I struggled to hold back the tears as I checked the mail. I was fumbling through the envelopes, muttering “fuck…fuck…fuck” under my breath at each new bill. There was DTE Energy, Consumers, AT&T cable and Internet, water, gas, Cal’s tuition, my tuition, Mom’s hospice bill…and a plain white envelope with no return address, just my name—Kyrie St. Claire—handwritten in neat black script in the center, along with my address. I tucked the other bills into my purse and stuck the envelope between my lips as I inserted my key in the lock.
That, of course, was when I saw the white notice taped to my apartment door. Eviction Notice: pay rent or quit within 3 days.
I was still a hundred dollars short on rent. Or rather, short of the one month of rent I could scrounge up. I had been hoping to avoid eviction long enough to be able to catch up on the past due amount. But that wasn’t going to happen now. I’d just been fired.
Still holding back tears, I opened my door, closed it behind me, and stifled a sob. I let the envelope fall to the floor at my feet and covered my mouth with my fist, tears hot and salty in my eyes. No. No. No tears, no regret, no self-pity. Figure it the f**k out, Kyrie. Figure it out.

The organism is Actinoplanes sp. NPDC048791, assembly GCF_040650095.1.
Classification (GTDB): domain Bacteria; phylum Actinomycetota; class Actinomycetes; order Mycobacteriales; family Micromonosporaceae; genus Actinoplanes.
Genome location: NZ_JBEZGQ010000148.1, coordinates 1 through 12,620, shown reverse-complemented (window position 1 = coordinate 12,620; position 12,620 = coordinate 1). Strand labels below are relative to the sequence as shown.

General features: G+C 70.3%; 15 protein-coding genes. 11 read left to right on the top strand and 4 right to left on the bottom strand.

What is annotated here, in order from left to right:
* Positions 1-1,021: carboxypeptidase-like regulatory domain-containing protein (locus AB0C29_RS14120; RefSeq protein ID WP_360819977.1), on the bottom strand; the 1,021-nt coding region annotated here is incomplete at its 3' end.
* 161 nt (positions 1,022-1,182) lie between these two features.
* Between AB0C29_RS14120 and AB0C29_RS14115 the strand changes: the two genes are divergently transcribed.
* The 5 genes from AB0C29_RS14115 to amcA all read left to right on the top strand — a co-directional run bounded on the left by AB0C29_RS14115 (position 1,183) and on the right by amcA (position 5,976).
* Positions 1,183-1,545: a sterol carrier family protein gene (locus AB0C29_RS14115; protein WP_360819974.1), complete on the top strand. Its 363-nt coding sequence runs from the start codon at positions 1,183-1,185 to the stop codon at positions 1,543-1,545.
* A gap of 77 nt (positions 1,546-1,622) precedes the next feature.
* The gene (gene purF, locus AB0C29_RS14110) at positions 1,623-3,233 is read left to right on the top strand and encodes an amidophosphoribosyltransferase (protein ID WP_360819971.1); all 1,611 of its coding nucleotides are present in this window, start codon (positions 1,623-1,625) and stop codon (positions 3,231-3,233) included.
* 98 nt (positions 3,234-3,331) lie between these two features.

I pushed away from the door, knelt to retrieve the bizarre envelope, and flicked the light switch.
Of course the power had been turned off.
On top of everything, I was starving. I’d had one of my granola bars on the drive home, but I needed something more. The only food I had in the kitchen was one package of ramen, some ketchup, two-week-old Chinese carryout, and a bag of baby carrots. And a single, lonely little cup of black cherry Chobani.
Thank you, Jesus, and all the Greeks for Chobani. And thank you for the fact that the yogurt was still cold.
I took my yogurt from the dark, still-cool fridge, opened it, grabbed a spoon from the drawer, and stirred it up. I opened my blouse all the way, unzipped my skirt, and perched on the counter, eating my yogurt, relishing every bite. Apart from the meager amount of food, I had one paycheck for not quite eight hundred dollars for two weeks of temp office work, plus my severance pay. That was it.